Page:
There is not one person in Kanyakumari district of Tamil Nadu who hasn’t heard of martyr Devasahayam, widely referred to as Devasahayam Pillai. Born as Neelakandan to Vasudevan Namputhiri and Devaki Amma, he was trained in archery, varmasastra and weapons of war only to serve as a soldier in the army of Maharaja Marthanda Varma, king of Travancore. He also served as an official in the Neelakandaswamy temple at Padmanabhapuram and as a palace official.
Neelakandan met Eustache de Lannoy, a prisoner of war, and got to know him better when he served as the paymaster to the construction labourers of the Udayagiri Fort. A friendship developed between Neelakandan and the Dutch officer De Lannoy with whom he shared his sorrows and identity crisis. De Lannoy comforted his friend with stories of Jesus and Job. Anguish and despair of Neelakandan’s heart were lifted. Feeling strengthened, uplifted and with full of hope, Neelakandan embraced the new found faith. His admirers and followers knew the two reasons behind his allegiance.
He was moved by the heartrending story of Christ’s unconditional love and forgiveness. He realized there is no true love among people who discriminate and exploit fellow beings. After 9 months of catechism classes, Fr. Buttari baptised Neelakandan as Devasahayam which is translated as Lazar in English and Lazarus in Latin meaning ‘God has helped’. Soon after, Devasahayam’s wife couldn’t help but notice a transformation in her husband and decided to follow in his footsteps, with all her heart.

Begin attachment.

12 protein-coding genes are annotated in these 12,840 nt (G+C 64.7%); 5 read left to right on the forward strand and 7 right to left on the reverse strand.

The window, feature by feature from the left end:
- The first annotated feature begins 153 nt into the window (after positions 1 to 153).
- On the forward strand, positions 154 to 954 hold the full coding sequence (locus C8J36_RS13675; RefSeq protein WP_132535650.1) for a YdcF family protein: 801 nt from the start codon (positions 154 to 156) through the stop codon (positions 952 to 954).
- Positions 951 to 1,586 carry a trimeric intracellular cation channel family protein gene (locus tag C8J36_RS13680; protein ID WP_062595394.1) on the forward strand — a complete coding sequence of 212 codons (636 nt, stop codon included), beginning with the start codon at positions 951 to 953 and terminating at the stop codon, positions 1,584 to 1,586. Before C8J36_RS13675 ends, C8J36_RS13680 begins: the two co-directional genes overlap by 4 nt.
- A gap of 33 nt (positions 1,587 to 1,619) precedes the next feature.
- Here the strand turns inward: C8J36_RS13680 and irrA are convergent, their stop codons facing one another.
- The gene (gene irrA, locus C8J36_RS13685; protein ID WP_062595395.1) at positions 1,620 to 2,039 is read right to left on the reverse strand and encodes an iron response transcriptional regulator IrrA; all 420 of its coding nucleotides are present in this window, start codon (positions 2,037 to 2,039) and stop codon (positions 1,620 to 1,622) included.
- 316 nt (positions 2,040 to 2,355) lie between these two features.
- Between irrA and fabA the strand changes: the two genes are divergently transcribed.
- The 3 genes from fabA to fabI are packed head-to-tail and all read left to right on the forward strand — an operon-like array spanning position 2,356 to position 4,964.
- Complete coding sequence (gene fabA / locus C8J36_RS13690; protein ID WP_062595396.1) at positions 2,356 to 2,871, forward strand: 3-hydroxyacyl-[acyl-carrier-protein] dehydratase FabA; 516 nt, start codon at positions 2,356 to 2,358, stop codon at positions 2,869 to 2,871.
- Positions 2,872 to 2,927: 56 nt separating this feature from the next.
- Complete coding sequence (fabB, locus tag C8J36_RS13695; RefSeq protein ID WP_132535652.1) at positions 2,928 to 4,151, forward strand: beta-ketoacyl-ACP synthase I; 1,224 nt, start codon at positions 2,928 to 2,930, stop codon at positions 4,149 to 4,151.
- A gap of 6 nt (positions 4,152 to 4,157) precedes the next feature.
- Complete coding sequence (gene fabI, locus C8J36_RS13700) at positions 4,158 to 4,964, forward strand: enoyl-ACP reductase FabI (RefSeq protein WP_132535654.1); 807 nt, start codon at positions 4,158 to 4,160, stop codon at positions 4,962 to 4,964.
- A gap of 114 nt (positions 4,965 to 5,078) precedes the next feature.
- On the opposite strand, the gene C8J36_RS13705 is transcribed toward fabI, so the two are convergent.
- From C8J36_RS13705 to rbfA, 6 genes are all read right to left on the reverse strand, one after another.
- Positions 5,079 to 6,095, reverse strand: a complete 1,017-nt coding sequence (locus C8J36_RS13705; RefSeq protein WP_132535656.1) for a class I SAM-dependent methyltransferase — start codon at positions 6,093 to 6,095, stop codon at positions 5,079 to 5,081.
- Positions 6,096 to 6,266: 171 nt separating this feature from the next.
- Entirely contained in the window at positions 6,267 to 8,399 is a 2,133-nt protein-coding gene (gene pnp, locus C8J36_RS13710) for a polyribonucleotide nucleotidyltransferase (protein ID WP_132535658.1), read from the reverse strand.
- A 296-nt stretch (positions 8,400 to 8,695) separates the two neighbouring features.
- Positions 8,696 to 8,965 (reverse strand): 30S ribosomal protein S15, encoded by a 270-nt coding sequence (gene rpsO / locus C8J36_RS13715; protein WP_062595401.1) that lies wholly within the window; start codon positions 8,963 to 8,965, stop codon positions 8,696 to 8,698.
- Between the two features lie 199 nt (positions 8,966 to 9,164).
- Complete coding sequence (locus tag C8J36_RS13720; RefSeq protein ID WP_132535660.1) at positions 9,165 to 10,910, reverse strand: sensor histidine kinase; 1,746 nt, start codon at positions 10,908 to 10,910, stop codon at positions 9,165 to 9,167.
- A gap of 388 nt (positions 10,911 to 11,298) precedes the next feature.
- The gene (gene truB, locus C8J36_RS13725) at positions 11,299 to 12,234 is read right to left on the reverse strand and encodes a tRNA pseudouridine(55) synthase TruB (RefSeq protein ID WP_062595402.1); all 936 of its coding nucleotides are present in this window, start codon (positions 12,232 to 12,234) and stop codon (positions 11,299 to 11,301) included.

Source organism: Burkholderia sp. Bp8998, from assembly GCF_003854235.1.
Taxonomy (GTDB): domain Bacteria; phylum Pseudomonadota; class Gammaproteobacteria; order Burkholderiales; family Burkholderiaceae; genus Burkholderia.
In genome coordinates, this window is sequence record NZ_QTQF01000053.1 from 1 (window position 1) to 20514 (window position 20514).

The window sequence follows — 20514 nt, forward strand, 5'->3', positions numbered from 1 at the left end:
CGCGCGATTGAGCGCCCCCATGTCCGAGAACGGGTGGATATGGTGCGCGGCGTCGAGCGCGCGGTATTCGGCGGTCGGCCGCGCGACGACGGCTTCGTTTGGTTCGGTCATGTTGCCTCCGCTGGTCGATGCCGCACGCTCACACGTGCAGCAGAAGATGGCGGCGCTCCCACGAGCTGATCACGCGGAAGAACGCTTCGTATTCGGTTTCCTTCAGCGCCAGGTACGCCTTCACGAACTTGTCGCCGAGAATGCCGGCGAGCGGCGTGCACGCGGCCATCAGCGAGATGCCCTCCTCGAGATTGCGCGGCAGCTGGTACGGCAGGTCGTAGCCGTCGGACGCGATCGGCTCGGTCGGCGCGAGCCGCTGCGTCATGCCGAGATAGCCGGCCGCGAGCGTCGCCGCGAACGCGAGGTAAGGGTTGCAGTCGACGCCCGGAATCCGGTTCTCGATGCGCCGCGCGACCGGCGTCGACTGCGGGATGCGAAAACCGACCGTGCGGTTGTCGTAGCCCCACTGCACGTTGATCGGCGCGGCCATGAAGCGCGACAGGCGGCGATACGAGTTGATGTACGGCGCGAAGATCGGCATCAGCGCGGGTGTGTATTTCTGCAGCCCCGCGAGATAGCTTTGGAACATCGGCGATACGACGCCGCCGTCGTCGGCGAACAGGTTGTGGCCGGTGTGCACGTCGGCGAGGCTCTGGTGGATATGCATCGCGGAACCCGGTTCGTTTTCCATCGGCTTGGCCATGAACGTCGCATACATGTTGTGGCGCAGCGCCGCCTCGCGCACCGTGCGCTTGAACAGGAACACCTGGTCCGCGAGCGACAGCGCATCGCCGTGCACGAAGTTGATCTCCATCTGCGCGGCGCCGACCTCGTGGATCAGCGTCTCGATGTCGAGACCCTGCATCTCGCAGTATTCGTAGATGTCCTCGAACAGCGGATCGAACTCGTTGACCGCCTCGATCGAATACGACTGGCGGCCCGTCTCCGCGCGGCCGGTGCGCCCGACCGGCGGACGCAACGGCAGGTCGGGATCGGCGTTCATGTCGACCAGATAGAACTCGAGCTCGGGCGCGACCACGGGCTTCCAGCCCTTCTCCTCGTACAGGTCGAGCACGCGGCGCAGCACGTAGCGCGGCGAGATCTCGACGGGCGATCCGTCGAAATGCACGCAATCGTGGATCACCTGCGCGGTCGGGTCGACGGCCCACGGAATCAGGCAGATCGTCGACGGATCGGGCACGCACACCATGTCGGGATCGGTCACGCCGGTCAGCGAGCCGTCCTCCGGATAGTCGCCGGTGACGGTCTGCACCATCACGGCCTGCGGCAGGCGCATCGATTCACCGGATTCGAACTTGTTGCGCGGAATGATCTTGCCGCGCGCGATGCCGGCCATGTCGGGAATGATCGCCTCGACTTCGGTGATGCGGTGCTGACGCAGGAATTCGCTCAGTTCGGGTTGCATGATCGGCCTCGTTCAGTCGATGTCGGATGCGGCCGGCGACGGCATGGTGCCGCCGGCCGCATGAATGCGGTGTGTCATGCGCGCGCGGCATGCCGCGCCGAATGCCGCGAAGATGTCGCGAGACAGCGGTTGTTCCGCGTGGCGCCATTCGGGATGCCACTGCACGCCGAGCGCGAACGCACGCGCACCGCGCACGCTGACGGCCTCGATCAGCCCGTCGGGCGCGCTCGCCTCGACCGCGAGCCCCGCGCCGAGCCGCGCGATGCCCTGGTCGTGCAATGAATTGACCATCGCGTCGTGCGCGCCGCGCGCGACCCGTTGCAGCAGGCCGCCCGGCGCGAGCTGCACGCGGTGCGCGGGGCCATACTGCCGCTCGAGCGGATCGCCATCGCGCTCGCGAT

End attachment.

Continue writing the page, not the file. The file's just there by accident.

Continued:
The price Devasahayam had to pay for embracing Christianity and remaining firm in his faith was heavy. He endured untold miseries, inhuman torture, survived several kinds of humiliation, prisoned for years, then shot dead in Kaatradimalai, Aralvaimozhi and his body was thrown to the wild. After some days, his body was spotted and buried at Saint Francis Xavier Cathedral, Kottar, Nagercoil.
The news of canonisation of Devasahayam did not come as a surprise to the people of Kanyakumari district because they know of him as a layman who did everything he could to disregard the petty and wicked standards set by mere mortals. For centuries, prevalence of caste and caste-based atrocities are so deep-rooted in our societies that people take pride in belonging to a caste or claiming men of greatness to be their own, not sparing even blessed people. Thus, Devasahayam’s name resurfaced with a ‘Pillai’ in it.
Close to Dr. Lazarus Singarayan’s heart (Dr. Lazarus Singarayan is a retired scientist of ICAR and Emeritus professor of MS University, Tirunelveli) was this issue of a caste tag attached to a martyr’s name and he was even more troubled by it soon after Devasahayam was declared ‘Blessed’. As an Emeritus fellow with a long list of academic credentials, Dr. Lazarus was busy serving educational institutions that fall under the Kottar and Kuzhithurai dioceses. Yet, he channelized a major part of his time and energy towards eliminating the ‘Pillai’ tag. It was then he discussed this with former IAS officers M.G Devasahayam and S Devaraj, friends B.S Anbu and P Alphonse and they came together around this shared mission.